Outfits >>> Replicas >>> Festive shirt
of Yaroslavl Household Division warrior
Yaroslavl region
the seventeenth century
Made by
Irina Zhoukova.

This shirt copies authentic items presented at two prominent Russian museums: Moscow State Museum of History and Yaroslavl Historic Monument.

In the seventeenth-century Russia all members of Household Division (not only officers, but even soldiers) were considered as nobility (many Russian noble families were started by "just" Household Division privates). Accordingly, Household Division warriors clothes (not uniform) followed noble peoples clothing code.

The authentic shirt is made of kise'a (thin and fine cotton). We applied a fabric-made muslin here. Of course, we kept all cut and fashion features of the original:

  • The cut is tunic-like, with no shoulder seams
  • To make a shirt wider at a belly level, bochki ("sides", trapezoidal side details) were added here
  • Red lastovica (armpits)
  • Centered front cut (in contrast to a well-known kosovorotka a shirt with a sided front cut, an everyday outfit of Russian farmers, not nobility - more >>>)
  • Decorative sleeve cuts (this fashion detail was used in Russia in a time period of the fourteenth seventeenth centuries, see another example here)
  • Podoplyoka ("a liner", the second, inner layer of cloth)
  • "A cut for a horse" a centered cut at the front bottom of the shirt.

Centered front cut Lastovica Decorative sleeve cut "A cut for a horse"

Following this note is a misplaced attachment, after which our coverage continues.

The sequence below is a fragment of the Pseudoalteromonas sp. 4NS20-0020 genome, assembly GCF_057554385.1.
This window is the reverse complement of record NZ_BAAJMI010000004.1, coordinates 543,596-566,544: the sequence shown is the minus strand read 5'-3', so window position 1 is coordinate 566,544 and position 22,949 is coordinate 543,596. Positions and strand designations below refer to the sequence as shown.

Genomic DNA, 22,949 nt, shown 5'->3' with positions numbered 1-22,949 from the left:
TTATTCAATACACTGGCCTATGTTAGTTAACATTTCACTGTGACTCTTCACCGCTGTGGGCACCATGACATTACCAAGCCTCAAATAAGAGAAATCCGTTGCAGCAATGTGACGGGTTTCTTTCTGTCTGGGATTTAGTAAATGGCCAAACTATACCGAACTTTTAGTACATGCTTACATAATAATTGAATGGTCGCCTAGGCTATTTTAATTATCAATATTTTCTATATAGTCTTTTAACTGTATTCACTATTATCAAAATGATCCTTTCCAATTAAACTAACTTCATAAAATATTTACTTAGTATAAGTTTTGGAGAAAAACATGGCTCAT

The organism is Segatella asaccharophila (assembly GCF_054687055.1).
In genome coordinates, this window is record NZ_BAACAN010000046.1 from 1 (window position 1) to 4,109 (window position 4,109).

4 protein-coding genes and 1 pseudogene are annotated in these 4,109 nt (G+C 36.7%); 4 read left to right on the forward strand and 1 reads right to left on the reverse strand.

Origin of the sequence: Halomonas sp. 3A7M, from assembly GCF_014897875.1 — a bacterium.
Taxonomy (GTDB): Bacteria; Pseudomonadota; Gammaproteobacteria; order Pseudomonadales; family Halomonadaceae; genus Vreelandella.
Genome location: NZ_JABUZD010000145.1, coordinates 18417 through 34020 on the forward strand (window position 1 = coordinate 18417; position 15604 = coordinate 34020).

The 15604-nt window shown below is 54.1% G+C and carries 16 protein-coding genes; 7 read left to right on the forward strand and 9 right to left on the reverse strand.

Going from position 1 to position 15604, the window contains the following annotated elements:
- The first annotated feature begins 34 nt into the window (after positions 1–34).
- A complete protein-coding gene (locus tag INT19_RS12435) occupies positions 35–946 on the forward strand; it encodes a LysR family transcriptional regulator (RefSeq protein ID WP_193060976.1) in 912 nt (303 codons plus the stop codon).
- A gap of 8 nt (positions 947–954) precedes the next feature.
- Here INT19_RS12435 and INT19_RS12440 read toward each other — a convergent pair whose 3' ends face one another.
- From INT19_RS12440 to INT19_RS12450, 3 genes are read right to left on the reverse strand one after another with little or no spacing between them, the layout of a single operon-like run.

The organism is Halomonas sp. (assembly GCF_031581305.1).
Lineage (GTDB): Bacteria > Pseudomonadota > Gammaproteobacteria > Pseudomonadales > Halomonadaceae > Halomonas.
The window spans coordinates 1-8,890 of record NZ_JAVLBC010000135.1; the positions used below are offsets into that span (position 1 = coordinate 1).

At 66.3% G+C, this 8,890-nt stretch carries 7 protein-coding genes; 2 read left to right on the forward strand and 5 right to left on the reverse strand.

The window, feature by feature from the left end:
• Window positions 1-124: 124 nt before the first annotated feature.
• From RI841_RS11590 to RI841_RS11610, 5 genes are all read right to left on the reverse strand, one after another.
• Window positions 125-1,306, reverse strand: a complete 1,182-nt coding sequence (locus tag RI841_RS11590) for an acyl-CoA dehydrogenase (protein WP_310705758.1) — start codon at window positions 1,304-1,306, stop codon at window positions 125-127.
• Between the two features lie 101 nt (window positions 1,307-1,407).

"A cut for a horse" serves the same purpose as a similar centered cut at Russian and European armor of knights and riders. Look: a proper armor should be of a knee-length. Pretend you need to ride a horse, and there is no central cut. What should you do? Ride like a woman, in a sidesaddle? Or, roll your armor up to a waist level?

The shirt is heavily decorated with golden embroidery (zolotoe shite, "golden stitch") and galun golden trim of different width. Since the tenth century, golden embroidery was produced in monasteries workshops. Initially, nuns made "golden stitch" for church items and ceremonial clothes of clergy only. Later, it became a regular practice to accept orders from noble people - princes and boyars. In the fifteenth century, monasteries started selling their "golden stitch" production to European countries. And, since the seventeenth century, expensive headdresses decorated with zolotoe shite became a mandatory part of village womens and, especially, adolescent girls outfit.

The pattern used for this shirt is a pure decorative. In contrast to village needlepoint, it does not have any symbolic meaning at all. Undoubtedly, noble people who lived in cities did not need to honor and even mention "peasants'" spirits of rain, harvest, grain field etc. The shirt also lacks the "fire border" talisman around a neck, sleeve cuts, and a hemline (due to a similar reason: the seventeenth-century city people forgot the meaning and necessity of this spiritual protection).

To be precise, this design is a formalized image of a Indo-European delivering Mother of the World / Tree of Life / Scythian serpent-legged goddess avatars of the Great Mother of Paleolithic cave paintings. But, definitely, seventeenth-century nuns have never thought about such deep semantics of the pattern. They just followed a church needlepoint standard.

Sources (in Russian).
  1. "Russian Costume of the 15th - early 20th centuries" (a photoalbum)
  2. F.M.Parmon, "Traditional Russian Costume as a Source of Ideas"
  3. "Men and Women (male and female aspects of traditional Russian culture)" (a directory)
  4. "Russian Traditional Life" (encyclopedia)
  5. G.S.Maslova, "Designs of Traditional Russian Embroidery"